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RainDog Donating Member (1000+ posts) Send PM | Profile | Ignore Fri Jan-23-04 04:57 PM
Original message
U.S. Treasury reneges on '79 bond purchases


By: Ed Henry

The U.S. Treasury will default on contracts with investors, mostly individuals, who loaned the government money in 1979 on the agreement that they would receive 9.125 percent interest every year until their bonds mature in the year 2009.

No longer will politicians and appointed bureaucrats be able to brag that the United States has never failed to live up to its obligation as the safest investment in the world. Investment is no longer guaranteed.

The Bureau of Public Debt announcement claims that this recall applies to about $4.6 billion in 30 year bonds issued on May 15, 1979 and calls for their redemption by May 15, 2004. Of course, investors holding these bonds are not forced to cash them in and can hold them until 2009 if they want, but they will no longer receive the interest promised, the main reason for investing their money in the first place.
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Frodo Donating Member (1000+ posts) Send PM | Profile | Ignore Fri Jan-23-04 05:01 PM
Response to Original message
1. This is a crock. The guy is either ignorant or a liar.
Edited on Fri Jan-23-04 05:07 PM by Frodo
The US Treasury did NOT "default" on anything... the US will NOT lose it's ability "to brag that the United States has never failed to live up to its obligation as the safest investment in the world". Nobody "renege(d)" on anything.

Calling "callable" bonds happens almost every six months and this EXACT PROCESS has been going on for years. The Treasury did it during the previous administration as well. THERE IS NOTHING NEW OR EVEN VAGUELY WRONG HERE. And, contrary to what he implies, the bulk of the people holding these securities are wealthy inividuals, foreign governments/banks and financial institutions (and they KNOW IN ADVANCE that this is likely to happen - it's part of the pricing of the security).

To NOT call a 9% bond when you can re-issue it at 4% would be negligent.

BTW - "Ignorant" and "liar" are meant to refer to Ed Henry. Not the good wet dog. no offense intended.
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RainDog Donating Member (1000+ posts) Send PM | Profile | Ignore Fri Jan-23-04 07:28 PM
Response to Reply #1
3. you can call me ignorant too.
the liar part doesn't fit because of the ignorant part... (cringe)

I confess, and apologize for not realizing my own ignorance. I'm trying to learn...

I tried to go to the link t the gov site, but it wouldn't load for me.

so, from what I read, that Clinton had tried to get them to do this voluntarily then backed down...that's also a lie?

the sad thing is that I could actually see Bush something to wreck our credit/credibility...because of other actions.

I have no illusions that the people buying the bonds are not wealthy, but I would assume that some larger pension funds are also part of the buyer/seller package.

I did not know that you could recall the bonds. I thought that once someone locked in a rate, they got to keep that rate.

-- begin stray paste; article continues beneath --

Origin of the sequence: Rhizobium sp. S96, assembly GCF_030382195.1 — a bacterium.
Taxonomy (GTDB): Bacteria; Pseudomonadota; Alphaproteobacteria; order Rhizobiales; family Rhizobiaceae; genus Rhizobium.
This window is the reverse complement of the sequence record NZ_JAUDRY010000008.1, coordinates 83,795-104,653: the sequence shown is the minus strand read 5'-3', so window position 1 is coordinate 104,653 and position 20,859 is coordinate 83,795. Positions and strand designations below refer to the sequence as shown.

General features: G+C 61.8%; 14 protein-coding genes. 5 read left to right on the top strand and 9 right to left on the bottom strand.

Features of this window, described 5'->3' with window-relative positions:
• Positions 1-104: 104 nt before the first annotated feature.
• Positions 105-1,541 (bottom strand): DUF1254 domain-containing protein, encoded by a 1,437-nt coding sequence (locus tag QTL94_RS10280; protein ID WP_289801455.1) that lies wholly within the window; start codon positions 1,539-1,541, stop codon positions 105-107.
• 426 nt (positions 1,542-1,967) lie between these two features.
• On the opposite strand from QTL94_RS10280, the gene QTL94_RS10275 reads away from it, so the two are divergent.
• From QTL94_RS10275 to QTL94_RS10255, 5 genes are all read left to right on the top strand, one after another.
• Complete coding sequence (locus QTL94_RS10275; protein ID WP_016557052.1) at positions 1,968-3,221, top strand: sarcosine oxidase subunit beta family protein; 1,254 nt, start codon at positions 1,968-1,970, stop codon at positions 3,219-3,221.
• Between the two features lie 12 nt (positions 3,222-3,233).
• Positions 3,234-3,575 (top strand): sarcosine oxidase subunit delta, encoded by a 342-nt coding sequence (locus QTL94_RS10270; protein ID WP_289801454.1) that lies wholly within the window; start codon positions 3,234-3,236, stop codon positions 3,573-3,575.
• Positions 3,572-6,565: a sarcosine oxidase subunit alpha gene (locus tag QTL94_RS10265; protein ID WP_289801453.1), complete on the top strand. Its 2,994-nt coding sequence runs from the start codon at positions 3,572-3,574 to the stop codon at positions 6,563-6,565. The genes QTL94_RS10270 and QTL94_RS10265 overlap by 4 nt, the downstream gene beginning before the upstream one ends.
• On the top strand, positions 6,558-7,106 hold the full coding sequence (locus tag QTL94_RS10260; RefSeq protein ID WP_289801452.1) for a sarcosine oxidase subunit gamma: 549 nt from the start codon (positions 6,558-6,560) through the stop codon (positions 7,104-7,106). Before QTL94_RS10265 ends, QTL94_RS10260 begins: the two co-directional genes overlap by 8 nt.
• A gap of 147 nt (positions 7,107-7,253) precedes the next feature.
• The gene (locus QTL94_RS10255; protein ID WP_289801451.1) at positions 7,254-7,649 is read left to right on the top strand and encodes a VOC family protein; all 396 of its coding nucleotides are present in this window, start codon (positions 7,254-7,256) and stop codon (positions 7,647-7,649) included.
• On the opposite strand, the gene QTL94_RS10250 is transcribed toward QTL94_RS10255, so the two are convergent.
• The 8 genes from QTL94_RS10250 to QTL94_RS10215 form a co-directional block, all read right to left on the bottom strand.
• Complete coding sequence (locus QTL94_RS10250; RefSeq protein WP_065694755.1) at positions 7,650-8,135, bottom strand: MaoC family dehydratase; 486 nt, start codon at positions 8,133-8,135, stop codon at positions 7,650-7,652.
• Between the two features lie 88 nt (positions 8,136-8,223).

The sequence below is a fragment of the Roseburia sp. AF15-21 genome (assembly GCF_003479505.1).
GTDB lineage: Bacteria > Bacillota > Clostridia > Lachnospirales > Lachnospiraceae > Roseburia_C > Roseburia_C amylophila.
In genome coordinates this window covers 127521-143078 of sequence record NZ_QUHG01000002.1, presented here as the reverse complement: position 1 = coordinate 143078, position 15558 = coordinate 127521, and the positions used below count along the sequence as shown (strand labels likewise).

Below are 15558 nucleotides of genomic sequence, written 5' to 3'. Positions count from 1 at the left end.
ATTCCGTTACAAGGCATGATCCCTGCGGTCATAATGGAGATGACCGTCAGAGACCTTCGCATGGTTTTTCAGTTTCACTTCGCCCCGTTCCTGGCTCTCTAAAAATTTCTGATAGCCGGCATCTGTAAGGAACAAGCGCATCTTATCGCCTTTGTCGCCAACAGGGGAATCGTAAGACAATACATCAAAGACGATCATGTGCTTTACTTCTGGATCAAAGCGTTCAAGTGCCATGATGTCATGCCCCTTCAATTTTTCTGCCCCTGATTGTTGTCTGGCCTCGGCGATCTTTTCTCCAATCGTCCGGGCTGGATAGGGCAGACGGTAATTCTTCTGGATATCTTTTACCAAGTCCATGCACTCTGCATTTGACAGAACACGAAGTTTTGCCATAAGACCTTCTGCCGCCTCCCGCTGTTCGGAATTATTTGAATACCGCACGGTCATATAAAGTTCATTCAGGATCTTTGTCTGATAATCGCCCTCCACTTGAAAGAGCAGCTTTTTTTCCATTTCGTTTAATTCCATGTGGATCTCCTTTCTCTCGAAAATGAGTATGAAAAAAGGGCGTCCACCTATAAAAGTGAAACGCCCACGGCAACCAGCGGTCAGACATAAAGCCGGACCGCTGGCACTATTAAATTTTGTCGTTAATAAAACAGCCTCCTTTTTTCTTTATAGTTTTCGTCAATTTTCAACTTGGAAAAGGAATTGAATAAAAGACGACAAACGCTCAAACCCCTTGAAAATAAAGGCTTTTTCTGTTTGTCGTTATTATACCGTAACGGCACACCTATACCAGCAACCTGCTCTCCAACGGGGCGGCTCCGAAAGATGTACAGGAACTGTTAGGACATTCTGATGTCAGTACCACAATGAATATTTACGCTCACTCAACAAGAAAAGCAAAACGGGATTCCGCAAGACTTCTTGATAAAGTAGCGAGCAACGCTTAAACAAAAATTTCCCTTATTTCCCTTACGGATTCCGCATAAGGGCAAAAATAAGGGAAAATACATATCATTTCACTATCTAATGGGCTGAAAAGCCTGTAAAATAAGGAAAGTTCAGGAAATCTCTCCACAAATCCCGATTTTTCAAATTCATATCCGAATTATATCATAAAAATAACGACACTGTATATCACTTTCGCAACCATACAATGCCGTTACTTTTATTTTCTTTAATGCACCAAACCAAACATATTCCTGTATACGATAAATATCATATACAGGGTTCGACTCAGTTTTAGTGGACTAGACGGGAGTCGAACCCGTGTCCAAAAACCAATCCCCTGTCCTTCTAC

So bond buyers are assured a rate for x amount of years? --after which that rate can be renegotiated?

On a lower-scale of this, does the same apply to savings bonds?

again, mea culpa and d'uh.

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rapier Donating Member (997 posts) Send PM | Profile | Ignore Fri Jan-23-04 08:58 PM
Response to Reply #3
4. notes
Edited on Fri Jan-23-04 09:01 PM by rapier
Frodo is right, these were callable bonds. Not many Treasuries are but these were, so no big deal.

On a related note, new hero Paul Oneil said back in his day that the SS trust fund bonds won't be paid. He had to retract that a few days latter because as a legal matter he was on thin ice.

Admittedly this is a sort of black hole as the SS 'trust fund' 'bonds' are not normal Treasury Bonds but it was still stunning for the Sec. of the Treasury to announce their probable default. As he and his ilk so blithly put it, it's only "money we owe ourselves", so evidently no harm done. That this sort of thing is passe in a democracy is beyond conprehension.

Never tested in court, Social Security is issued an IOU, a special intergovernmental 'bond', when they give the Treasury their excess cash. As a matter of practice, policy and expectation these IOU's also carry the full "faith and credit of the US government".

Let's jump ahead to say 2017. The Social Security administration announces that they will have a 10% shortfall in tax receipts to cover expenses and the congress won't give the Treasury the authorization to gve SS the money owed them, but they will continue to pay off the 6 trillion dollars in principal and interest on bonds owned by China. So the Chinese central bank will get paid but SS receipeints will get a 10% cut, which will be further reduced every year in future.

Mr Oneil et al may now say this is only money owed to ourselves so it doesn't count but then they will be dead in 2017. I suggest that perhaps lots of Americans will end up dead as well as the powers that be have to clamp down on a citizenry in revolt against the above situation. I suspect this is exactly what the GOP wants.

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slappypan Donating Member (1000+ posts) Send PM | Profile | Ignore Fri Jan-23-04 05:03 PM
Response to Original message
2. callable bonds
Isn't this a perfectly normal occurrance? Callable bonds w/ a high interest rate called early?
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